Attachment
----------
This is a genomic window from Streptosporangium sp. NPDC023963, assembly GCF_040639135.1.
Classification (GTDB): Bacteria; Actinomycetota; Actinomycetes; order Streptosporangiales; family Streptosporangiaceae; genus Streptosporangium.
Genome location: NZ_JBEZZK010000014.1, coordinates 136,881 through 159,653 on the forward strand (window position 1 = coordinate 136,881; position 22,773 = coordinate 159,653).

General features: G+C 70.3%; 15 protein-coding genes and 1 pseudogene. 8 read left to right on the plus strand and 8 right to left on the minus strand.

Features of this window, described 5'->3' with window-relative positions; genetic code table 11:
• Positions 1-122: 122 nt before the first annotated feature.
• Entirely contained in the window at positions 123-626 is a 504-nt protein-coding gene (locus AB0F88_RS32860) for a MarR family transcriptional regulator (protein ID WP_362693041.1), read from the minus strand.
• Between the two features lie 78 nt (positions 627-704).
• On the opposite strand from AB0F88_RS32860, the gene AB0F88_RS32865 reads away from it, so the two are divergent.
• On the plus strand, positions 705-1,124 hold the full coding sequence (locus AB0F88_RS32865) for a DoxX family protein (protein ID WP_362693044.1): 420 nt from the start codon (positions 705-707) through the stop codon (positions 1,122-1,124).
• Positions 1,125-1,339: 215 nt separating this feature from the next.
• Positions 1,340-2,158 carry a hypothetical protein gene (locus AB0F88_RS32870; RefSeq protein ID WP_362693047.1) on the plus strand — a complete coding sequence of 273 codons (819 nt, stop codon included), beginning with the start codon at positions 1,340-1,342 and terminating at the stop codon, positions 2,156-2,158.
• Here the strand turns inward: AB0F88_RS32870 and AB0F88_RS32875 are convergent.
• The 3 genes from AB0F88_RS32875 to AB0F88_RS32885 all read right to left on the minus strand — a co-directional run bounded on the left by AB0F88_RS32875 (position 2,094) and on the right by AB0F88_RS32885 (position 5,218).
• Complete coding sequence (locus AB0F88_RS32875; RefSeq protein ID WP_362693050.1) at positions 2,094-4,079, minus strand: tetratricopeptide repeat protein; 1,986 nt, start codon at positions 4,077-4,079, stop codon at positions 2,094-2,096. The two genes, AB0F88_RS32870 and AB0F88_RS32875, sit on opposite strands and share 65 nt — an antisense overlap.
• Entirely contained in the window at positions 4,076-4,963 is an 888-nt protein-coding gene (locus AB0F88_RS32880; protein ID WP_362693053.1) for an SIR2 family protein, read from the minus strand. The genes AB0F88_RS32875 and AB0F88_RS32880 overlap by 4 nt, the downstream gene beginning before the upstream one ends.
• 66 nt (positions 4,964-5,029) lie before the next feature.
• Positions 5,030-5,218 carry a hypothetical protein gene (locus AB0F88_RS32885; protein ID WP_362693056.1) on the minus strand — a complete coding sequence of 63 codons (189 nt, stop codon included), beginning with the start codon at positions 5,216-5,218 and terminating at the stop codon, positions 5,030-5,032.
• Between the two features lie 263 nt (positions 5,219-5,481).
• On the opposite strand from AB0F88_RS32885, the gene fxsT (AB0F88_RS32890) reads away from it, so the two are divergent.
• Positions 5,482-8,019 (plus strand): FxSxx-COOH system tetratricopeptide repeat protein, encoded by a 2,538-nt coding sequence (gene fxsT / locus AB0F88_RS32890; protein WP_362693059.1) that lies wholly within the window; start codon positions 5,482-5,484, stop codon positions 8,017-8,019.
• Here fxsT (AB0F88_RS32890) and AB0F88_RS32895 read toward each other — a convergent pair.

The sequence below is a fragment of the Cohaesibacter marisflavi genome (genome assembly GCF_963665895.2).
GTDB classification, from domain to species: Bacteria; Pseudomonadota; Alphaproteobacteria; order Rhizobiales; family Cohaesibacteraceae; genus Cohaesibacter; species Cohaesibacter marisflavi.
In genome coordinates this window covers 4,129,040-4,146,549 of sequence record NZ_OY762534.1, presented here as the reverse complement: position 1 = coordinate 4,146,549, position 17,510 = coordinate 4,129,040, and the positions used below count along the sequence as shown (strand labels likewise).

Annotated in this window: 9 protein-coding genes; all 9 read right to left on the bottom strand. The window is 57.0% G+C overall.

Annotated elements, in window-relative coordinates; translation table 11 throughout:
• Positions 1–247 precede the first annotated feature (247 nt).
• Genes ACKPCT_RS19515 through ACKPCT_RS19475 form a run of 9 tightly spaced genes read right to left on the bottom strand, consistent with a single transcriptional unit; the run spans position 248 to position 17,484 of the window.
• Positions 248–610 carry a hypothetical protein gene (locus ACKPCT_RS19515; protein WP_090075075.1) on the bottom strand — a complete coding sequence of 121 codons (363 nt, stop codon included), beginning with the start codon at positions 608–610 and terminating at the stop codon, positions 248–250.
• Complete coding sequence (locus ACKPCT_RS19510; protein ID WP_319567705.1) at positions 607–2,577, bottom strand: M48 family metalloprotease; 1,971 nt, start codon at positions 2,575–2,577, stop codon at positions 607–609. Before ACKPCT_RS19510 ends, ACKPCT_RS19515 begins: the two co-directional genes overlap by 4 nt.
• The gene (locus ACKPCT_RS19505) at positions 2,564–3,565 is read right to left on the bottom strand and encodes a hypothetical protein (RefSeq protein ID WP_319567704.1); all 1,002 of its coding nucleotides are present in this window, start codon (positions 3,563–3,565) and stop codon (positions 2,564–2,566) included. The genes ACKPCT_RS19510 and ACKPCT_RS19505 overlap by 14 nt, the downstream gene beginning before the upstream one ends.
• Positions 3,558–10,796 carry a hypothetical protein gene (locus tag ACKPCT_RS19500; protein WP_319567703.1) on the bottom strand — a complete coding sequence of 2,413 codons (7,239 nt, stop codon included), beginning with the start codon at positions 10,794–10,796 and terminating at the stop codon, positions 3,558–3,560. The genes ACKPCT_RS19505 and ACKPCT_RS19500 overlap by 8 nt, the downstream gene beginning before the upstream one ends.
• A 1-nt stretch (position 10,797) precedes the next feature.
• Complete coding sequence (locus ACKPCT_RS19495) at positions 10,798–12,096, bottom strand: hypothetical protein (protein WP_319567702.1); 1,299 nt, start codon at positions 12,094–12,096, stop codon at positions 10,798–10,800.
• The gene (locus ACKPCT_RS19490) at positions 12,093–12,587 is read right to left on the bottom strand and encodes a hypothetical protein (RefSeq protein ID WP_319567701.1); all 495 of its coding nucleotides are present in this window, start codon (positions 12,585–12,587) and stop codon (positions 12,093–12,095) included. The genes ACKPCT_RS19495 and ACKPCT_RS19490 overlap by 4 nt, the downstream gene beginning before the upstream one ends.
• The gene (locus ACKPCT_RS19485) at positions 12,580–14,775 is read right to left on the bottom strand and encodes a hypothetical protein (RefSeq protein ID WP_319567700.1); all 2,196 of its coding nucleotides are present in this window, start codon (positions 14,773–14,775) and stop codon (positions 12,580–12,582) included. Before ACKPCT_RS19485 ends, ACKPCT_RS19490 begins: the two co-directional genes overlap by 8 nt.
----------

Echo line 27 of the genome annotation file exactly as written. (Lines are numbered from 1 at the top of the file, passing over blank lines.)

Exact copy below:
Annotated elements, in window-relative coordinates; translation table 11 throughout: